And somehow, I’ve made it to my 33rd birthday.
And somehow, I’ve made it to my 33rd birthday.
Today is my first day back to school in a year! After graduating and passing the national boards for mortuary science, I suffered some health setbacks and have had to come up with a back up plan for the time being. Bummer, I know. While I mourn my former career, I’m very excited about my future, and about the opportunities it may grant me.
I’ve chosen to return to school to study diagnostic medical sonography – so, doin’ sonograms, basically. Did I decide on this career while watching 16 & Pregnant? Well, that’s between me and Jesus. Regardless, I’m excited to say that because of my medical background with mortuary science, I have roughly 60% of the program completed already. I will be studying at Greenville Tech, and this feels like a good and safe choice for my health, both mental and physical, and my future – financially and job stability wise. And honestly, any job where I can wear scrubs full time is A-OK with me.
I’m ready to stop focusing on the setbacks in life and embrace other possibilities of my future. You know what they say about getting off the pot, right? Time to see for myself.
Sooo meeting Pee-wee Herman/Paul Reubens is a thing I can say I’ve done now, and yes, I lost my meka leka hi meka hiney (w)ho(le) shit!
My grandfather’s memorial service was today. It was intimate, personal, and all about him, which he would have loved. I am eternally grateful to Lisa and the funeral home, the US Air Force, the pastors, all attendees (especially those who traveled great distances or in bad health to say goodbye to him), to my boyfriend and to my beloved friends, who have kept me afloat with their support.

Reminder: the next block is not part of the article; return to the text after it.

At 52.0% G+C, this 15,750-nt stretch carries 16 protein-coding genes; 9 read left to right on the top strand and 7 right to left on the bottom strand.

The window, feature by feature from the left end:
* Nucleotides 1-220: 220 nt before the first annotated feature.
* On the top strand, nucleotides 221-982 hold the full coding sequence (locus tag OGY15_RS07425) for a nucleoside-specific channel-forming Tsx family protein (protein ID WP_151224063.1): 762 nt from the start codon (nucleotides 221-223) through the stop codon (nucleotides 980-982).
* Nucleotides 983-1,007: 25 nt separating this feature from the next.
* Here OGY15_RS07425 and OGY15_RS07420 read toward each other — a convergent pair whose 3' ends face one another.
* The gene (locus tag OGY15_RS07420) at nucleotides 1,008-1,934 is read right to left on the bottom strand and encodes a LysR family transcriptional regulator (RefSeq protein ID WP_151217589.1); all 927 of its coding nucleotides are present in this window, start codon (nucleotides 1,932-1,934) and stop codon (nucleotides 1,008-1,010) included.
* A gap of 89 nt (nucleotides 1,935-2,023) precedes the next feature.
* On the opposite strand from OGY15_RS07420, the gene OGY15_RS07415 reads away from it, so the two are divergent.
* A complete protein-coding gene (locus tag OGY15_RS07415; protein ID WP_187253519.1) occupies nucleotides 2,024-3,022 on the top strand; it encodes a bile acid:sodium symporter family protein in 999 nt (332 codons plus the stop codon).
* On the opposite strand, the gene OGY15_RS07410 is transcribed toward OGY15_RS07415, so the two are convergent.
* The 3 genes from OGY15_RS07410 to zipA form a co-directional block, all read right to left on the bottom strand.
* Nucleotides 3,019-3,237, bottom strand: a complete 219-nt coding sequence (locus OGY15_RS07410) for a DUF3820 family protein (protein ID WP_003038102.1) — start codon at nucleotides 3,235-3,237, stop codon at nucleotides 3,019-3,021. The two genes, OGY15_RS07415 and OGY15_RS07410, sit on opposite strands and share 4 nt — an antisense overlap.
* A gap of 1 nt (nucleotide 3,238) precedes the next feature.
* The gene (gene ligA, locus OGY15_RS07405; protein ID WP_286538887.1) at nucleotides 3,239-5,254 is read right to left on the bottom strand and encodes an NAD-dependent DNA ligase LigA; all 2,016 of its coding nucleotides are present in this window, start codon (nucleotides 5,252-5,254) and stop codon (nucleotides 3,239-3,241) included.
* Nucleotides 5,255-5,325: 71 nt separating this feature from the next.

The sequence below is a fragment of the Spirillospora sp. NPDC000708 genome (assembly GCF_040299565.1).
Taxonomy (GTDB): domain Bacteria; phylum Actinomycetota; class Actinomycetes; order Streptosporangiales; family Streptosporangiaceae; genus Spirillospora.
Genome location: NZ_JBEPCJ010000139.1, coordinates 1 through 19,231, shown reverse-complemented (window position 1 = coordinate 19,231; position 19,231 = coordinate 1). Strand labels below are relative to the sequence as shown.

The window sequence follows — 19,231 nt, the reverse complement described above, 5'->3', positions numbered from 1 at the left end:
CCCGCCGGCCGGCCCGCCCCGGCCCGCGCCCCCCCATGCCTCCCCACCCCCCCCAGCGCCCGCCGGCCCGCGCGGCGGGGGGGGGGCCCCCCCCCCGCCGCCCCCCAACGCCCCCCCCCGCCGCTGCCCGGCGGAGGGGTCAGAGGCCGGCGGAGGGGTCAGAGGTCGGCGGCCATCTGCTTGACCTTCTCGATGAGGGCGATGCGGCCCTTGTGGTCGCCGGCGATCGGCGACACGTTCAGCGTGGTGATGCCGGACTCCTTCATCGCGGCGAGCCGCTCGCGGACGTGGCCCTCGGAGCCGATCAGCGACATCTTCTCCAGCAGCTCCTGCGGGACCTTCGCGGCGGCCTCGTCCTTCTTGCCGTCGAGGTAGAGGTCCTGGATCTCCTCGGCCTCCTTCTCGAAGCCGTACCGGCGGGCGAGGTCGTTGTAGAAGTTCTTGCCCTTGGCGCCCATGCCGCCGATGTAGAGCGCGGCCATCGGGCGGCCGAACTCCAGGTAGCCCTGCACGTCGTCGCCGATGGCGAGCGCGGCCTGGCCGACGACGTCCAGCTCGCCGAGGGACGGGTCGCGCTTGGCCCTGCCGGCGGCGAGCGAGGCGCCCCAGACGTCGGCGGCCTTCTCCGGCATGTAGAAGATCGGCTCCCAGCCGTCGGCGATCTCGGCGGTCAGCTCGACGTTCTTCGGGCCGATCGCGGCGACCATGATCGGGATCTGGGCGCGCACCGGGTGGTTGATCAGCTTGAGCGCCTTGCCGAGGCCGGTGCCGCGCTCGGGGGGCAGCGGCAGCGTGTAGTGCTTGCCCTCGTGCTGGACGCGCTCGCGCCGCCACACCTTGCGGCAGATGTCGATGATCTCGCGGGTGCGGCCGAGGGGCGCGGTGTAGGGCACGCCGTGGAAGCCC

Finally, I am above all grateful to Alicia Bridges for pumping out the disco hit “I Love the Nightlife”, which Grand adored and requested should close out the service. The family name “LAUGHTER” on the wall behind where his remains sat proved that while his time on earth is over, his impact in our lives is forever. Go chase the night life, Grand. You gotta boogie. 💡♥️
Like my MeMe said “I loved him. He was an ass, but I loved him.”
Flowers outside of the room Grand passed in.
He always loved his flowers.
My grandfather and I have played a game for so long, I don’t even remember the origins of it. I would try – and always fail – to catch his pinky finger without him pulling it away from me. I absolutely NEVER could – the man was stronger than an ox, I could take my two little hands to his one pinky finger and still not catch it.
Even when he got older, weaker, sicker, he still had a phenomenal old man strength that allowed him to allude capture. It made me furious! He told me that I could catch it when he finally died, and I said that I would cut it off and bronze it as my trophy, and we would laugh uproariously, because my family is morbid and terrible.
It is obvious where this post is going and what I’m trying to say, and I initially felt really sad, and I thought it would just be hard and miserable to write it out – but that wasn’t really us. So here I am, victor at last, with my grandfather’s pinky finger finally all mine. He left us this afternoon, and it feels unfathomable and surreal.
My Grand, silly ole Grandy Bar – you put up a really, really good fight, prolific and skilled, and it was an honor to lose to you for these 32 years. I wish I could lose to you for 32 more. I will carry this victory with pride, and while I have the hand strength of a newborn and cannot carry on the physical pinky game, I promise to carry on your stubbornness with an absolutely earth shattering frustration to those around me, just like I know you’d want me to. I’m gonna make you proud, Grand. Thanks for everything, and I mean it – for everything. PS – “bullllshitttttt.”